If the first big revolution of our modern tech era was digital, prompting companies like Google to go and organize the world’s information, the next revolution is playing out more broadly, with companies integrating the digital and physical realms, and trying to figure out how to do so in a responsible, profitable way. That’s the view of Uber CEO Dara Khosrowshahi, who described the landscape, and Uber’s role in it, in a Dec. 4 talk hosted by the Economic Club of New York.
“Where we are fundamentally different from almost any other company is that we operate at the intersection of the digital and physical,” said Khosrowshahi.
Only this isn’t exactly true. Long before Uber, which was founded in 2009, there were companies like Amazon, and a host of other, less durable e-commerce retailers. When Jeff Bezos started his online bookseller in 1994, the idea of advertising products and taking orders over the internet was still new. But the delivery of those products was very much a physical undertaking.
To anyone interested in the future of Uber, Amazon offers another important precedent, one that Khosrowshahi recognized as a model for his company: In the same way that Amazon is no longer just about books, Uber is no longer just about booking a car ride.
Khosrowshahi wants Uber to be a marketplace, offering virtually any form of transportation—whether that’s an Uber, taxi, subway, scooter, or flying vehicles—but also helping you decide the best way to get to your destination. He sees the variety of transit options (with the goal to make them all shared, and all affordable to middle- and upper-middle-class customers) as part of a solution to worsening traffic congestion in large metros.
He also sees Uber as a growing marketplace for delivery. Earlier this year, Uber started integrating its Uber Eats food-delivery service with its main app, giving users the option to choose rides or Eats when they open the app. In October, the company acquired a majority stake in Cornershop, an online grocery service in Chile, Mexico, Peru, and Toronto. And in November, Uber signed a deal with American cooking-show star Rachael Ray, with meals from her recipes delivered exclusively via Uber.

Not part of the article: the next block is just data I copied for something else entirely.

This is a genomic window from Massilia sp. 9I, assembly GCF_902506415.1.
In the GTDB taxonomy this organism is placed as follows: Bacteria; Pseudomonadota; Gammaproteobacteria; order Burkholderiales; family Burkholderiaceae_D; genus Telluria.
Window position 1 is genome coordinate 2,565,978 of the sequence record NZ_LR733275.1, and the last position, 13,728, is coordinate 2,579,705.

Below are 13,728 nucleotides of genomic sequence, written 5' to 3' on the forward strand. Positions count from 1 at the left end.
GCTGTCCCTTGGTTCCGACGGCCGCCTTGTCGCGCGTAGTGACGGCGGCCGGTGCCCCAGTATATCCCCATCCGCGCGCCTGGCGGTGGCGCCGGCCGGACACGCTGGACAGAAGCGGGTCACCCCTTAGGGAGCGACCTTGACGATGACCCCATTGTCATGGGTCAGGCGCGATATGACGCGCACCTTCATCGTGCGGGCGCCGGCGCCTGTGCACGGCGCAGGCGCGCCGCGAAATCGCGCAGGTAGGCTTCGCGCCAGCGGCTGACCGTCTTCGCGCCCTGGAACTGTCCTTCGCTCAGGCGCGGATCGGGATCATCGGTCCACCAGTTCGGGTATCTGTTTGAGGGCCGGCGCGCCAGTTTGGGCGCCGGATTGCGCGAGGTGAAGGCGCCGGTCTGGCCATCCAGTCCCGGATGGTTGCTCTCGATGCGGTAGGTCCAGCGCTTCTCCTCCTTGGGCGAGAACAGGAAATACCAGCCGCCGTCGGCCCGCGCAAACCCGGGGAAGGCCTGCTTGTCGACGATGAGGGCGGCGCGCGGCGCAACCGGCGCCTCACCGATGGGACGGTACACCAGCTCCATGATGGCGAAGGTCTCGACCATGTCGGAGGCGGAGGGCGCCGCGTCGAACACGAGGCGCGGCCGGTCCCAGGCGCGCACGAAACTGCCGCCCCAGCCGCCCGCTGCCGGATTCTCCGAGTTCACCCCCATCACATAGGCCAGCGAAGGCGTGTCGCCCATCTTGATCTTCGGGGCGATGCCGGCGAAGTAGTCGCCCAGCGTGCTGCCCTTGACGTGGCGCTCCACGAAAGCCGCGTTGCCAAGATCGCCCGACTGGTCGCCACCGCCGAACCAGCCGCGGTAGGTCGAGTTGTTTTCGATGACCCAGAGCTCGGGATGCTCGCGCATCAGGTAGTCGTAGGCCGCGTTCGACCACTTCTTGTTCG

But the delivery marketplace won’t begin and end with food, Khosrowshahi said. The goal, he told the New York audience, is to be able to send food from any restaurant in under 30 mins, with the opportunity to “extend [the delivery] model to every single local retailer” in New York City.
While Uber wants to model itself after Amazon, it differs in that it wants to build partnerships rather than simply create the technology needed for the ecosystem, Khosrowshahi said. While it takes “very structured and disciplined technology work in order to externalize a bunch of technology that you’re building yourself,” building partnerships requires a “different attitude,” he said. “It is much easier to essentially build out the service itself than work with partners.” But he said Uber has “a commitment to build out a whole ecosystem.”
Eventually, he expects the food-delivery experience will be more focused on the food and the restaurants it came from, and less on the service that delivered it. He compares it to the evolution of television—how we first focused on the tv but now we’re more fixated on the show rather than the box (or flat screen) we watch it on.
Khosrowshahi’s lofty goals are currently grounded by a slew of obstacles. Uber has yet to make money, and increasing regulatory pressures are threatening its business model. But the new ventures he envisions for the company will create “new earnings opportunities” for drivers—and, investors no doubt hope, for Uber itself.
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